Hide yourself today under the banner of ash that will cover your foolish head. Look into your soul to see if you have made space for your Maker. Have you not rather focused on your flesh and all that is passing away? Have you not nearly allowed the eternal spark He has place within you to be extinguished? Stand today to receive the mark of penance and multiply your unseen acts of prayer and fasting. Fan into flame the smoldering wick of your heart with acts of repentance and sorrow over a life spent so selfishly and pridefully. Will not God respond to your humility and contrition with an abundance of mercy and love?
“If we notice carefully, dearest brethren, the holy days of Lent signify the life of the present world, just as Easter prefigures eternal bliss. Now just as we have a kind of sadness in Lent in order that we may rightly rejoice at Easter, so as long as we live in this world we ought to do penance in order that we may be able to receive pardon for our sins in the future and arrive at eternal joy. Each one ought to sigh over his or her own sins, shed tears and give alms in such a way that with God’s help he may always try to avoid the same faults as long as he lives. Just as there never has been, is not now and never will be a soul without slight sins, so with the help and assistance of God we ought to be altogether without serious sins.”1
“Let each one confess his sin, I beseech you, brethren, while he who has sinned is still in this world, while his confession can be admitted, while the satisfaction and remission effected through the priest is pleasing with the Lord. Let us turn to the Lord with our whole mind, and, expressing repentance for our sin with true grief, let us implore God’s mercy. Let the soul prostrate itself before him; let sorrow give satisfaction to him; let our every hope rest upon him. He himself tells how we ought to ask. He says, “Return to me with all your hearts, in fasting and in weeping, and in mourning, and rend your hearts, not your garments.” Let us return to the Lord with a whole heart; let us placate his wrath and displeasure by fastings, weepings and mournings, as he himself admonishes.”2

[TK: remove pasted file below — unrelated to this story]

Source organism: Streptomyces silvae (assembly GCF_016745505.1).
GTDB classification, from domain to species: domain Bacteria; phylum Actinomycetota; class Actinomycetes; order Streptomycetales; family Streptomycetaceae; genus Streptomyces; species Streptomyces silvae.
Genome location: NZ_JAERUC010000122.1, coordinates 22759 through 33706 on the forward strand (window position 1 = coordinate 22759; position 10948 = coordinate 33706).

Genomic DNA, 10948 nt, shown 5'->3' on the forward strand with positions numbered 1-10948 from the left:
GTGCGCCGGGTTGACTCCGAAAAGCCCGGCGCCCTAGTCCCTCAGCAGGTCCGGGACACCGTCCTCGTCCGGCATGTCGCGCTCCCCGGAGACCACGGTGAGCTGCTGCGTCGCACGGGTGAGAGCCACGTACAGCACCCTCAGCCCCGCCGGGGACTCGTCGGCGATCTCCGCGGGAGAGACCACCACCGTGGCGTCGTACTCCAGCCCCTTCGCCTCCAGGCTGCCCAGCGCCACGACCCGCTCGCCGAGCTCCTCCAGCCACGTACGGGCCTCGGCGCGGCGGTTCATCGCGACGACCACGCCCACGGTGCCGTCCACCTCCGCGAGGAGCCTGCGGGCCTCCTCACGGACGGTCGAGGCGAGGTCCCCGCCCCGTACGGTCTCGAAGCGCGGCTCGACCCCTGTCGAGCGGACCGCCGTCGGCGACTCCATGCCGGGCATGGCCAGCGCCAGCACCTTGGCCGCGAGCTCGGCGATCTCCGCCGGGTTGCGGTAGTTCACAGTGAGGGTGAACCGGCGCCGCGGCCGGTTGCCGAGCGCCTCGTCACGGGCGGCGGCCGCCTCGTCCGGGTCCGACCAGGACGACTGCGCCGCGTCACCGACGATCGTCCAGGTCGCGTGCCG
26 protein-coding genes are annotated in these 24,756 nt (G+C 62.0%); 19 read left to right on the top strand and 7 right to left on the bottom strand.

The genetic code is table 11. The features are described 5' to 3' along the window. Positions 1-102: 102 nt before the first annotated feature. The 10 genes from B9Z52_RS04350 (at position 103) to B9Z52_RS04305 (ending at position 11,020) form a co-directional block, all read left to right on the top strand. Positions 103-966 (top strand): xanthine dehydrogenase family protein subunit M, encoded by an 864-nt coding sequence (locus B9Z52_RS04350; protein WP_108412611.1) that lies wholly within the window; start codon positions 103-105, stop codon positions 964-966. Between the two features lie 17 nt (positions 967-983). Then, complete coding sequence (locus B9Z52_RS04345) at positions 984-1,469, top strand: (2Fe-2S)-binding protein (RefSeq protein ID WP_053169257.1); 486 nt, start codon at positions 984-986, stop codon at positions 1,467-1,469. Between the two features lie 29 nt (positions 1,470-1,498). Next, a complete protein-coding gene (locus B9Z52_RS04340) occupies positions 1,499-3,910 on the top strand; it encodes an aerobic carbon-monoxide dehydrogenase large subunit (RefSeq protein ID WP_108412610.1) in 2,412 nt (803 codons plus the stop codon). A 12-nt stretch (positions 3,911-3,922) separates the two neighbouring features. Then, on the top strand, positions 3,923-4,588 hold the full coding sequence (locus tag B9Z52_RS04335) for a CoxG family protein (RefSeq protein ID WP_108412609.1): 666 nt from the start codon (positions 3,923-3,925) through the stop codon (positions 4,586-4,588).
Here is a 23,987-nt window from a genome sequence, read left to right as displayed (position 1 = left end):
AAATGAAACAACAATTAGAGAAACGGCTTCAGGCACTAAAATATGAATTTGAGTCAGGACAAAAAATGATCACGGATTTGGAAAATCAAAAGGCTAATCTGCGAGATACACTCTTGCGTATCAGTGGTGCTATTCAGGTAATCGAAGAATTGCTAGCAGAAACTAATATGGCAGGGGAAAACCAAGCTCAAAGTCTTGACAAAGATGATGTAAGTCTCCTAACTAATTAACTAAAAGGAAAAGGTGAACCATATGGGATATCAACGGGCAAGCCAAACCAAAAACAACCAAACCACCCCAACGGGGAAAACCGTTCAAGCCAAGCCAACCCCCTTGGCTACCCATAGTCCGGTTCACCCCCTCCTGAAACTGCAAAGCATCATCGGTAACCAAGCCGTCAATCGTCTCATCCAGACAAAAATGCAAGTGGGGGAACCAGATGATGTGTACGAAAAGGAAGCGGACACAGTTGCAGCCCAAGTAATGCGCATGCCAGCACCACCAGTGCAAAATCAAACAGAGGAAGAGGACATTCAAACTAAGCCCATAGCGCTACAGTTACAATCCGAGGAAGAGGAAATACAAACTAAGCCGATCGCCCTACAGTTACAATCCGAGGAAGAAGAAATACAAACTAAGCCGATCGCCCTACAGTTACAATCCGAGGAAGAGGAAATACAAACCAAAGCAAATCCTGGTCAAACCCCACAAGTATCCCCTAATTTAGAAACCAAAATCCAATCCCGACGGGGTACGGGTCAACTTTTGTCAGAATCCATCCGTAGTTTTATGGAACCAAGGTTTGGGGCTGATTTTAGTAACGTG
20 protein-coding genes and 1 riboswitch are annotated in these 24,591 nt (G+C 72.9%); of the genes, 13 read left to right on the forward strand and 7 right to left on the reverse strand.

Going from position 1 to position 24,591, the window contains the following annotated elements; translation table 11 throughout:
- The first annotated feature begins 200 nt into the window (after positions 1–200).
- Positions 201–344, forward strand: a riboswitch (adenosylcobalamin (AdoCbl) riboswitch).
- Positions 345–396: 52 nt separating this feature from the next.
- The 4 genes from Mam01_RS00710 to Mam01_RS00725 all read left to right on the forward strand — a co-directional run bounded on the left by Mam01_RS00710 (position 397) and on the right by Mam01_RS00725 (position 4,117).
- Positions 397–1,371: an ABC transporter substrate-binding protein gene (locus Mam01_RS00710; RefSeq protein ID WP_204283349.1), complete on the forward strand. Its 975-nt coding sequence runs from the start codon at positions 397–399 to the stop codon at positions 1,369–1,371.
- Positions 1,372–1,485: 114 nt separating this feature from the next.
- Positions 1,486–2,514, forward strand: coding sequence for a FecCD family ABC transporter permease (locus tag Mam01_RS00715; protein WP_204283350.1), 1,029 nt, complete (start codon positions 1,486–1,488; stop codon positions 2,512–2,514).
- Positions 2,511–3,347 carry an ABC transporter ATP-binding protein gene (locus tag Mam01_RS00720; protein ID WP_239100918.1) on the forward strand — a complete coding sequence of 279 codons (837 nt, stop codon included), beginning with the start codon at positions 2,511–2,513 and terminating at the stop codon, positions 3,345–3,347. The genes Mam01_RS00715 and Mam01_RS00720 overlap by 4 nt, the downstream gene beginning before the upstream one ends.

“What then shall I now do, I who as priest am compelled to cure? […] if there is any one of you who can bear to be cut and cauterized, I can still do it. Behold the scalpel of the prophet: ‘Return,’ he says, ‘to the Lord your God and together with fasting and weeping and mourning rend your hearts.’ Do not fear this incision, dearly beloved. David bore it. He lay in filthy ashes and had his appearance disfigured by a covering of rough sackcloth. He who had once been accustomed to precious stones and to the purple clothed his soul in fasting.”3
- Caesarius of Arles, SERMON 198.1 Ferreiro, A. (2003). Introduction to the Twelve Prophets. In A. Ferreiro (Ed.), The Twelve Prophets (p. 68). Downers Grove, IL: InterVarsity Press.
- Cyprian, THE LAPSED 29.5 Ferreiro, A. (2003). Introduction to the Twelve Prophets. In A. Ferreiro (Ed.), The Twelve Prophets (p. 68). Downers Grove, IL: InterVarsity Press.
- Pacian of Barcelona, On Penitents, Ferreiro, A. (2003). Introduction to the Twelve Prophets. In A. Ferreiro (Ed.), The Twelve Prophets (p. 69). Downers Grove, IL: InterVarsity Press.